The latest controversy in the basketball world illustrates how the destruction of media business models has far-ranging effects. Then, the Logan Paul controversy, and why the way forward depends on getting core assumptions right.
Patreon recently changed its fee structure — and then changed it back. The problem is rooted in Patreon’s history and it its misunderstanding of the value chain in which it operates.
AWS announced Kubernetes support, which seems to fulfill Google’s strategic objectives: strategy without execution, though, can turn the tables.
Meredith is buying Time Inc.; most media coverage is focused on the Koch investment, but Meredith itself is far more interesting as a publisher that is succeeding.
SendGrid’s IPO exemplifies a company that works: a SaaS offering that enables, and grows alongside, its customer. Then, the differing results for Super Mario Run and Super Mario Galaxy show the value in maximizing revenue amongst core customers.
Apple’s original competitive advantage — the integration of hardware and software — is more durable than disruption theory would suggest.
The Kinect is to Face ID as Windows Mobile was to the iPhone: new technologies often need new paradigms. Then, when it come to reported Face ID production delays there is a lot of smoke for there not to be fire.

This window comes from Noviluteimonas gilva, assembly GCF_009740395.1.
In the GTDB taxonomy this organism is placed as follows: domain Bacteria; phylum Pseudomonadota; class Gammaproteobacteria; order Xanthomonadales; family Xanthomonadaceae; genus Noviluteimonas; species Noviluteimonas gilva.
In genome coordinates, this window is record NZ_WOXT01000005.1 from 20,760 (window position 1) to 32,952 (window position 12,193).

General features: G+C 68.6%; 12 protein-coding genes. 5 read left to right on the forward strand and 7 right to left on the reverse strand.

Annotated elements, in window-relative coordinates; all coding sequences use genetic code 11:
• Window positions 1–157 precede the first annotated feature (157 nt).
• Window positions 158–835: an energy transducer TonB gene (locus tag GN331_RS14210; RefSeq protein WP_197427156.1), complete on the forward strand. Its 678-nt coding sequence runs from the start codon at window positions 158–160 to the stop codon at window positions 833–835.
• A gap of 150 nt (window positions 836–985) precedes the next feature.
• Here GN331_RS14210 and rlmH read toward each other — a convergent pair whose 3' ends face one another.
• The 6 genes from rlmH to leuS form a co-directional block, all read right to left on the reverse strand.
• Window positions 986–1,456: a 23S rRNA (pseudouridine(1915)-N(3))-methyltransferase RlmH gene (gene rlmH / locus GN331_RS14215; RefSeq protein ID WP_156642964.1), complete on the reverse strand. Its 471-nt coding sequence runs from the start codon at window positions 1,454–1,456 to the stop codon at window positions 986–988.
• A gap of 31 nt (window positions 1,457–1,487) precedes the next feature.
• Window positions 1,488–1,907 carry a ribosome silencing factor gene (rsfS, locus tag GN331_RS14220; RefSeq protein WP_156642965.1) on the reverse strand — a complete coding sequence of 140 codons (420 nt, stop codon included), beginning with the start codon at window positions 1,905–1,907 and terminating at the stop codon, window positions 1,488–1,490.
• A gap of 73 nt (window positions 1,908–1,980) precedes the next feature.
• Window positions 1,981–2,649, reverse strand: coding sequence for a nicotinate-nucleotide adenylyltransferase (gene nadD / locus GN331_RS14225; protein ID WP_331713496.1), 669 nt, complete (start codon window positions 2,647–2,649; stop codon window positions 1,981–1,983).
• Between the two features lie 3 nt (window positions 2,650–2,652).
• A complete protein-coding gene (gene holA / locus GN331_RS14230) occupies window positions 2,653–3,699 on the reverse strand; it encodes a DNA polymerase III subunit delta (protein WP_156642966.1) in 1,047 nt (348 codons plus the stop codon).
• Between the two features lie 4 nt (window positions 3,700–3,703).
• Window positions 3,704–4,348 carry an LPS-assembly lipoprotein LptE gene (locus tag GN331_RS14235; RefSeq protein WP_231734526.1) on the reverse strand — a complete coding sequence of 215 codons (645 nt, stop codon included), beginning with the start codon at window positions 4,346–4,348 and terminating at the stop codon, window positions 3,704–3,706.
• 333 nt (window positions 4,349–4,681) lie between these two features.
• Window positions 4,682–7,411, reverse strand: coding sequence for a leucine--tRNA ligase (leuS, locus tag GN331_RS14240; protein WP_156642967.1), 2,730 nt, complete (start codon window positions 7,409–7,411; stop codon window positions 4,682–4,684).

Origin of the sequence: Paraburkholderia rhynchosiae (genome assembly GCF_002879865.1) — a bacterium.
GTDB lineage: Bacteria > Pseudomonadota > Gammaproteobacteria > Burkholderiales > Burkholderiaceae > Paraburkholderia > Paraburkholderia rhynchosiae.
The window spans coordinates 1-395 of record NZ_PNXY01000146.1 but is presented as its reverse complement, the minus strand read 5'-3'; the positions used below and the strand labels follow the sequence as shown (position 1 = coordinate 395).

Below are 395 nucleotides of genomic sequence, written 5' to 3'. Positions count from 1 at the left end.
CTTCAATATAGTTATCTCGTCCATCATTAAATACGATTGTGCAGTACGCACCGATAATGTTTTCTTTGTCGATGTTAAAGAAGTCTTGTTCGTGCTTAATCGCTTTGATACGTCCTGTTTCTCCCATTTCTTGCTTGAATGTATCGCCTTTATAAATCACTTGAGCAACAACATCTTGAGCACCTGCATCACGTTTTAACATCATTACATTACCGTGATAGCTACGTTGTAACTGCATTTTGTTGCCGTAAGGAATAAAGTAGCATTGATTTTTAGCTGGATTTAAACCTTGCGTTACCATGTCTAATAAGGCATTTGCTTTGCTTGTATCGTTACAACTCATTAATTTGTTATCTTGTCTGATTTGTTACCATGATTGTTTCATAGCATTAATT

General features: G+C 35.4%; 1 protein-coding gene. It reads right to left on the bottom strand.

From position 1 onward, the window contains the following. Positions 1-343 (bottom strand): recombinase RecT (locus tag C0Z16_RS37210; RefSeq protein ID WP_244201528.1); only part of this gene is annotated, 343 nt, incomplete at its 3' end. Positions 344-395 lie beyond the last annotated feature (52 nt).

More mea culpas about Spectacles, then the CEO of The Athletic gives an explosive interview to the New York Times. Plus, more news about Google and Facebook’s subscriptions offerings, and Apple’s interference.
Toys ‘R’ Us went bankrupt because of debt, not e-commerce; that said, debt was a problem because private equity didn’t consider e-commerce. Then, Twitter gives good news and bad news.
The iPhone 8 price raise was unexpected and a reminder of how much Apple values margin. Then, the cellular Apple Watch was the real glimpse of the future, and why no one should be surprised Disney didn’t make a deal with Apple.